Our next meeting was with Scott Rehmus the CEO of Coast Opportunity Funds. Scott's organization manages $60 million that is to be used to help with conservation on First Nations land in coastal British Columbia. Scott gave us an incredible overview of the opportunities and challenges associated with land belonging to First Nations. The money is already allocated to the First Nations based on a formula that takes into account quality, continuity and size of the ecosystem as well as their commitment to ecosystem based management.
After spending the morning with Scott, the driving tour began. We left Vancouver and headed to 105 Mile House, which is not 105 miles from where the road began but referred to the wagon trail. We had exquisite views of mountains as we headed east then north. It got harder and harder not to stop and take in the scenery. We did convince Mark to stop at Yale Tunnel. We had been admiring the river views from the car and were ready to get some pictures. What an incredible day --- bright blue skies and a very comfortable temperature. The views were just spectacular. My pictures don't do it justice!
Max, Emma and Mark (my family) would have loved watching all the trains! I just enjoyed the snow-capped mountains and lots of trees!
Lest you think it has been all work and no play, we found a sign we couldn't resis photographing. Since my daughter's class may read this, I won't post it here (you can remind me to post to facebook). Let's just say we liked it so much we risked our lives for a photo!
We passed the sign, found a place to turn around a ways down the road, couldn't stop on the road so passed the sign going the other way and parked. We walked along the winding mountain two-lane very close to the cliff edge to get to the sign. If we are this goofy at this point, imagine what we may be like at the end of the journey!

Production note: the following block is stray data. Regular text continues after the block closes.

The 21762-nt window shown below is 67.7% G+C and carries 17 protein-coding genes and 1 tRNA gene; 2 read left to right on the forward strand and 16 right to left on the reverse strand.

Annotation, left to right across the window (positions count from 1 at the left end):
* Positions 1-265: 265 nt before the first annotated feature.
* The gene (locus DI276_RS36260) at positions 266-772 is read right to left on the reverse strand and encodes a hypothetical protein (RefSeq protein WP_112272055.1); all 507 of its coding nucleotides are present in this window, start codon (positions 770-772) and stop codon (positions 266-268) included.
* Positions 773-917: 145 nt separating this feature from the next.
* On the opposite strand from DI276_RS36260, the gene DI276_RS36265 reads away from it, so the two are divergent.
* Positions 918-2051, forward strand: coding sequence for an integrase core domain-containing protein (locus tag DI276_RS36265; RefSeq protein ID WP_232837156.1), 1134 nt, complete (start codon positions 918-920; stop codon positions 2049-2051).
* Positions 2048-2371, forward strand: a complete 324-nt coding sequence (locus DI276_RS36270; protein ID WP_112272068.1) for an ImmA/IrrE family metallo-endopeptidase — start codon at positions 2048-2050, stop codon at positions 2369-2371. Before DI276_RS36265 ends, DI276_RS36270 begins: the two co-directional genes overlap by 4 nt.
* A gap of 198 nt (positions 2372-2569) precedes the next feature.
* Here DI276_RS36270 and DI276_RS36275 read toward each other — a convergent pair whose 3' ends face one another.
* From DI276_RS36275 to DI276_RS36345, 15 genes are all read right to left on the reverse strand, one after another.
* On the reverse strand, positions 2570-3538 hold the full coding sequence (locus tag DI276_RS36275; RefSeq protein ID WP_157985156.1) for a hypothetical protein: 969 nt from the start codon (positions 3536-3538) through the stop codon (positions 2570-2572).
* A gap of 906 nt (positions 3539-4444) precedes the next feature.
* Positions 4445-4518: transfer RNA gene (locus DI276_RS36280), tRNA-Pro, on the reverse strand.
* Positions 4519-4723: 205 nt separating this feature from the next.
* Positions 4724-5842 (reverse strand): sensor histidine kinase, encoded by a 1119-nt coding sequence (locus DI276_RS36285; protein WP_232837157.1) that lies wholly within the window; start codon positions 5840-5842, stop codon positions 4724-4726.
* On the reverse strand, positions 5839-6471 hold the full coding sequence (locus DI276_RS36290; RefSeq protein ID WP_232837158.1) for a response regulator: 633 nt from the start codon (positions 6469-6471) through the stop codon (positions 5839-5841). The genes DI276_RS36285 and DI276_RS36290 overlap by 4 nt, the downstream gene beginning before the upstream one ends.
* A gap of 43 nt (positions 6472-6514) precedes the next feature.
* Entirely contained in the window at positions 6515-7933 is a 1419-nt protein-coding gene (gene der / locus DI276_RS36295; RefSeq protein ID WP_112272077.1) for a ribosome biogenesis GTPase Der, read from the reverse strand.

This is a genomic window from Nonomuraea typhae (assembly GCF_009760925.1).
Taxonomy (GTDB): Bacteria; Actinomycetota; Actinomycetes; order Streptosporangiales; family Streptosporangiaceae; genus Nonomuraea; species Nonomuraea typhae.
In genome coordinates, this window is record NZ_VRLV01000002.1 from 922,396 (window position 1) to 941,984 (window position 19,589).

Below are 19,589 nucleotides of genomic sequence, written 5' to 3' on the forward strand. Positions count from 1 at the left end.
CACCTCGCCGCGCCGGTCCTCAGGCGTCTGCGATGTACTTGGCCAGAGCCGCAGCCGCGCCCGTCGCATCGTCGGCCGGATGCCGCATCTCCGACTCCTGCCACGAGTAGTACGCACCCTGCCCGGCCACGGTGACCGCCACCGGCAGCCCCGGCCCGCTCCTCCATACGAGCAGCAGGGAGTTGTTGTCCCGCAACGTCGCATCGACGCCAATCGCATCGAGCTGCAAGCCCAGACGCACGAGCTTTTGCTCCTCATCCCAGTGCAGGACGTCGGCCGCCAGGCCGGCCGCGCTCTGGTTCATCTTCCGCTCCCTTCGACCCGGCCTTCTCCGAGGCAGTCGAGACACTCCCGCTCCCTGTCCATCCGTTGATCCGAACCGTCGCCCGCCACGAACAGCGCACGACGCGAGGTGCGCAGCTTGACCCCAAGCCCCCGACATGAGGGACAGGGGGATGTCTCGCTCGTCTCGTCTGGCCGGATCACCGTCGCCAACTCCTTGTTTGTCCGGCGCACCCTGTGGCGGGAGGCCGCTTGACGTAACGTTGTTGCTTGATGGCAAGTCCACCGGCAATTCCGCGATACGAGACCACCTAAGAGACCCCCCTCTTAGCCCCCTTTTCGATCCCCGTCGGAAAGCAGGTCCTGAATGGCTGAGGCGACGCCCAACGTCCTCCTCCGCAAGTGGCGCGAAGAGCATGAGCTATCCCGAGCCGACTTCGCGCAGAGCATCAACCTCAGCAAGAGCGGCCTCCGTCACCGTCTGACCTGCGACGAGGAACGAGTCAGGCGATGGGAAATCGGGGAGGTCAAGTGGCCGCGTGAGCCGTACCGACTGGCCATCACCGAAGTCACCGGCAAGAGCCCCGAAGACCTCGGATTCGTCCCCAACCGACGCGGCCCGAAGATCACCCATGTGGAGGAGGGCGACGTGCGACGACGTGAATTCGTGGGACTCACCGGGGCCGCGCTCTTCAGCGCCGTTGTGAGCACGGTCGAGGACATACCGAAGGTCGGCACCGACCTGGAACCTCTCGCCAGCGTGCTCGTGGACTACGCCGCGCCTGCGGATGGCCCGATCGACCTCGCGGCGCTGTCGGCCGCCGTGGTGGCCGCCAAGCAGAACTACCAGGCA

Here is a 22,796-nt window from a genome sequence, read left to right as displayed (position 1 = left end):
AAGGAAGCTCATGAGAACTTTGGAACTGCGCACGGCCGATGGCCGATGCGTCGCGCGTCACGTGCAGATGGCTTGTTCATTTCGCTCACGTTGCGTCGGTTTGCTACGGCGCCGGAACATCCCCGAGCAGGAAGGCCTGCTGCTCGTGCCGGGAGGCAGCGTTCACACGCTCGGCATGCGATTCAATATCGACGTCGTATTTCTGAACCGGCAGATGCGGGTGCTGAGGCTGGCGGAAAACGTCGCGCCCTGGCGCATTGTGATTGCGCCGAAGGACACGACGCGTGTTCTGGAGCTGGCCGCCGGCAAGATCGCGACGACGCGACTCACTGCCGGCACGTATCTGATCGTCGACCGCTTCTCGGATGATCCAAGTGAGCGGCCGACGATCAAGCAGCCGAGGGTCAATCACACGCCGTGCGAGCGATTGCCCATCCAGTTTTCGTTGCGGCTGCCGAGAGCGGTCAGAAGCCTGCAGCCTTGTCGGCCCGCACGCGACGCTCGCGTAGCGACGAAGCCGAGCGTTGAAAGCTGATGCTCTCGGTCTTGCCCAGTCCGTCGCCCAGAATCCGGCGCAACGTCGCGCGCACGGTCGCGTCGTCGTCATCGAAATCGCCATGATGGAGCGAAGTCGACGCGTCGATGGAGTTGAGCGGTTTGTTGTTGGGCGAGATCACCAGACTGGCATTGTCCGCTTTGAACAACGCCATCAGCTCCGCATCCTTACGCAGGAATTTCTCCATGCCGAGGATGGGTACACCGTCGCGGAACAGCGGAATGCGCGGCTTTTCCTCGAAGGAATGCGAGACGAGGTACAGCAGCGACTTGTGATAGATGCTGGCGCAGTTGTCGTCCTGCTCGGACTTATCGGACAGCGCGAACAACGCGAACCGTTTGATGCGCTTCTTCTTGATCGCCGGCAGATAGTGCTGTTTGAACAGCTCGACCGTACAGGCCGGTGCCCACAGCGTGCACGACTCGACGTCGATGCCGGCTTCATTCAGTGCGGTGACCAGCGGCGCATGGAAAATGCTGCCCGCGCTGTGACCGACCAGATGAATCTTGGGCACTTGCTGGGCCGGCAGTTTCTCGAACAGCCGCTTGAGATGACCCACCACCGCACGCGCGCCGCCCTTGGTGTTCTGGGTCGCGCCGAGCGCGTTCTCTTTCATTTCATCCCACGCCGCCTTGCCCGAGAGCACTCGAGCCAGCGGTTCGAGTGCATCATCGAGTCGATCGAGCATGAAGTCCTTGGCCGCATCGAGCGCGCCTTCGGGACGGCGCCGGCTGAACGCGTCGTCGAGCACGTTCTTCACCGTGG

After a major change in ecosystem type, we started seeing the problem -- dead trees. Mountain pine beetle has been killing lodgepole pine. I've seen areas killed by southern pine beetle but seeing so many dead trees on the mountain side is startling. I expect we will see more of this on this trip.
For my non-forester friends, the red and grey trees are dying or dead. These are lodgepole pine which is all over the place up here.
After about six hours of driving we arrived at 105 Mile House and met our hosts for the evening, Mary Jane and Peter Castonguay. Peter takes amazing photos (http://www.cowboy-pics.com/) and runs a ranch. Mary Jane is an economic development consultant. Their house was situated on a beautiful lake. The four girls were to stay at the Castonguay's while Mark was to stay next door. We had a wonderful steak dinner and great company. Mark's hosts, Peter and Ursula joined us for dinner. We'd had a long day of driving and called it a night. Busy days ahead!